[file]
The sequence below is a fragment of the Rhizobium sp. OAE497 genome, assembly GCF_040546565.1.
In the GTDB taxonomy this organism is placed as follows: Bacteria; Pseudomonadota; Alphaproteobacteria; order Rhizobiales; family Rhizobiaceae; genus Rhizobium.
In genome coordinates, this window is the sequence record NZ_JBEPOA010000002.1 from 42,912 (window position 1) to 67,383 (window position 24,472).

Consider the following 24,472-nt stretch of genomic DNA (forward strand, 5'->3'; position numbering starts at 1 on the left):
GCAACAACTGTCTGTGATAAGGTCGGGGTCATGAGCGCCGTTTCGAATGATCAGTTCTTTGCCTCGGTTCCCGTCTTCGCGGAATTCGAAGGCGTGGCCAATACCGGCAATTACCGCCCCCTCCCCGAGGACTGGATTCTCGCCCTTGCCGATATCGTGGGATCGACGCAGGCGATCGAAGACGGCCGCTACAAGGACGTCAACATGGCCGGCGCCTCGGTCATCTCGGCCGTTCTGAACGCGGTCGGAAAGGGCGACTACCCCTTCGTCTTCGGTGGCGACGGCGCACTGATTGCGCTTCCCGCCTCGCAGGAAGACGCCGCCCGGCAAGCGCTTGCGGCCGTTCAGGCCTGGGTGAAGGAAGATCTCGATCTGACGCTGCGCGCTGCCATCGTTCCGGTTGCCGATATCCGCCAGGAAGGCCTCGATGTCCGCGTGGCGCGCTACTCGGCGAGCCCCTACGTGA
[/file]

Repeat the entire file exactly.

The sequence below is a fragment of the Rhizobium sp. OAE497 genome, assembly GCF_040546565.1.
In the GTDB taxonomy this organism is placed as follows: Bacteria; Pseudomonadota; Alphaproteobacteria; order Rhizobiales; family Rhizobiaceae; genus Rhizobium.
In genome coordinates, this window is the sequence record NZ_JBEPOA010000002.1 from 42,912 (window position 1) to 67,383 (window position 24,472).

Consider the following 24,472-nt stretch of genomic DNA (forward strand, 5'->3'; position numbering starts at 1 on the left):
GCAACAACTGTCTGTGATAAGGTCGGGGTCATGAGCGCCGTTTCGAATGATCAGTTCTTTGCCTCGGTTCCCGTCTTCGCGGAATTCGAAGGCGTGGCCAATACCGGCAATTACCGCCCCCTCCCCGAGGACTGGATTCTCGCCCTTGCCGATATCGTGGGATCGACGCAGGCGATCGAAGACGGCCGCTACAAGGACGTCAACATGGCCGGCGCCTCGGTCATCTCGGCCGTTCTGAACGCGGTCGGAAAGGGCGACTACCCCTTCGTCTTCGGTGGCGACGGCGCACTGATTGCGCTTCCCGCCTCGCAGGAAGACGCCGCCCGGCAAGCGCTTGCGGCCGTTCAGGCCTGGGTGAAGGAAGATCTCGATCTGACGCTGCGCGCTGCCATCGTTCCGGTTGCCGATATCCGCCAGGAAGGCCTCGATGTCCGCGTGGCGCGCTACTCGGCGAGCCCCTACGTGA